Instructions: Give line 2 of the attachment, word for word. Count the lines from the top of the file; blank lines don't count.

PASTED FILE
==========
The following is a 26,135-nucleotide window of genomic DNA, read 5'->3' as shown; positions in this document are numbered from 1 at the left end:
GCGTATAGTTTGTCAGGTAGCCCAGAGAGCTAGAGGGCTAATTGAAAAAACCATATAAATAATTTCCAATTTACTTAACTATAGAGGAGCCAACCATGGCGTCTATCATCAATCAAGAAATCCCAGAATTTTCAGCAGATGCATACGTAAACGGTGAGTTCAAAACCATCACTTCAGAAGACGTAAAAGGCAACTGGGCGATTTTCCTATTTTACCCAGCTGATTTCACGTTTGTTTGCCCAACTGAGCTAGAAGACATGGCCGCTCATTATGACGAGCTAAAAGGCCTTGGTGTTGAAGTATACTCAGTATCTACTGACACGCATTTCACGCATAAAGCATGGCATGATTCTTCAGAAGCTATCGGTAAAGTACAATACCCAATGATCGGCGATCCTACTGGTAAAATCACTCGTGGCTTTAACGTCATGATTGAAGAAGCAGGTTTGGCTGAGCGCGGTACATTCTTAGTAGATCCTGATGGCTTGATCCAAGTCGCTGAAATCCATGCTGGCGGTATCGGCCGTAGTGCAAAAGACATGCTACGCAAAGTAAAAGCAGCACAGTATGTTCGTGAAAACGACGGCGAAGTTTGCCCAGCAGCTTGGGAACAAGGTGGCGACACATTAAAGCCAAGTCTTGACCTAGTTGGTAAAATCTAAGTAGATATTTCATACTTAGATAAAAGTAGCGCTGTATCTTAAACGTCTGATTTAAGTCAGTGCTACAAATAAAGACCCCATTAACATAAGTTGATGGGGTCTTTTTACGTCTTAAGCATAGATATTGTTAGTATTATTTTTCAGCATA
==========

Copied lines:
GCGTATAGTTTGTCAGGTAGCCCAGAGAGCTAGAGGGCTAATTGAAAAAACCATATAAATAATTTCCAATTTACTTAACTATAGAGGAGCCAACCATGGCGTCTATCATCAATCAAGAAATCCCAGAATTTTCAGCAGATGCATACGTAAACGGTGAGTTCAAAACCATCACTTCAGAAGACGTAAAAGGCAACTGGGCGATTTTCCTATTTTACCCAGCTGATTTCACGTTTGTTTGCCCAACTGAGCTAGAAGACATGGCCGCTCATTATGACGAGCTAAAAGGCCTTGGTGTTGAAGTATACTCAGTATCTACTGACACGCATTTCACGCATAAAGCATGGCATGATTCTTCAGAAGCTATCGGTAAAGTACAATACCCAATGATCGGCGATCCTACTGGTAAAATCACTCGTGGCTTTAACGTCATGATTGAAGAAGCAGGTTTGGCTGAGCGCGGTACATTCTTAGTAGATCCTGATGGCTTGATCCAAGTCGCTGAAATCCATGCTGGCGGTATCGGCCGTAGTGCAAAAGACATGCTACGCAAAGTAAAAGCAGCACAGTATGTTCGTGAAAACGACGGCGAAGTTTGCCCAGCAGCTTGGGAACAAGGTGGCGACACATTAAAGCCAAGTCTTGACCTAGTTGGTAAAATCTAAGTAGATATTTCATACTTAGATAAAAGTAGCGCTGTATCTTAAACGTCTGATTTAAGTCAGTGCTACAAATAAAGACCCCATTAACATAAGTTGATGGGGTCTTTTTACGTCTTAAGCATAGATATTGTTAGTATTATTTTTCAGCATA